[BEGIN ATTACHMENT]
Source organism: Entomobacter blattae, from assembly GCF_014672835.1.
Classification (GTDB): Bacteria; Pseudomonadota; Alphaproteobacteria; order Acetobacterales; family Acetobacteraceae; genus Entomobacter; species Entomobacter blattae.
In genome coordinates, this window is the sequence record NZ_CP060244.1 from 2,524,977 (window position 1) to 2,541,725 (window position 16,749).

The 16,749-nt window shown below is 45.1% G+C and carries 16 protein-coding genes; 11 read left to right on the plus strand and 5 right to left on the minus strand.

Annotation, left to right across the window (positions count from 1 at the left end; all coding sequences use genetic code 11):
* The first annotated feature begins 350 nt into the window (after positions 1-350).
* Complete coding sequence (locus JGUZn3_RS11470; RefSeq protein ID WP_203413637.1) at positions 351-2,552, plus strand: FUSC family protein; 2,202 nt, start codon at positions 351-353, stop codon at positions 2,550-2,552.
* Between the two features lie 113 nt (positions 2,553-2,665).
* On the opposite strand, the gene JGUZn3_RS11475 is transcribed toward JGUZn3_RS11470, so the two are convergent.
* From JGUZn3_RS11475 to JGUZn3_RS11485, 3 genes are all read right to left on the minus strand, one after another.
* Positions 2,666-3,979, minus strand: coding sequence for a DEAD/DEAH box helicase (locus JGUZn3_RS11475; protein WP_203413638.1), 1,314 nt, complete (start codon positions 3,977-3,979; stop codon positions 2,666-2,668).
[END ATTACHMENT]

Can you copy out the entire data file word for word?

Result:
Source organism: Entomobacter blattae, from assembly GCF_014672835.1.
Classification (GTDB): Bacteria; Pseudomonadota; Alphaproteobacteria; order Acetobacterales; family Acetobacteraceae; genus Entomobacter; species Entomobacter blattae.
In genome coordinates, this window is the sequence record NZ_CP060244.1 from 2,524,977 (window position 1) to 2,541,725 (window position 16,749).

The 16,749-nt window shown below is 45.1% G+C and carries 16 protein-coding genes; 11 read left to right on the plus strand and 5 right to left on the minus strand.

Annotation, left to right across the window (positions count from 1 at the left end; all coding sequences use genetic code 11):
* The first annotated feature begins 350 nt into the window (after positions 1-350).
* Complete coding sequence (locus JGUZn3_RS11470; RefSeq protein ID WP_203413637.1) at positions 351-2,552, plus strand: FUSC family protein; 2,202 nt, start codon at positions 351-353, stop codon at positions 2,550-2,552.
* Between the two features lie 113 nt (positions 2,553-2,665).
* On the opposite strand, the gene JGUZn3_RS11475 is transcribed toward JGUZn3_RS11470, so the two are convergent.
* From JGUZn3_RS11475 to JGUZn3_RS11485, 3 genes are all read right to left on the minus strand, one after another.
* Positions 2,666-3,979, minus strand: coding sequence for a DEAD/DEAH box helicase (locus JGUZn3_RS11475; protein WP_203413638.1), 1,314 nt, complete (start codon positions 3,977-3,979; stop codon positions 2,666-2,668).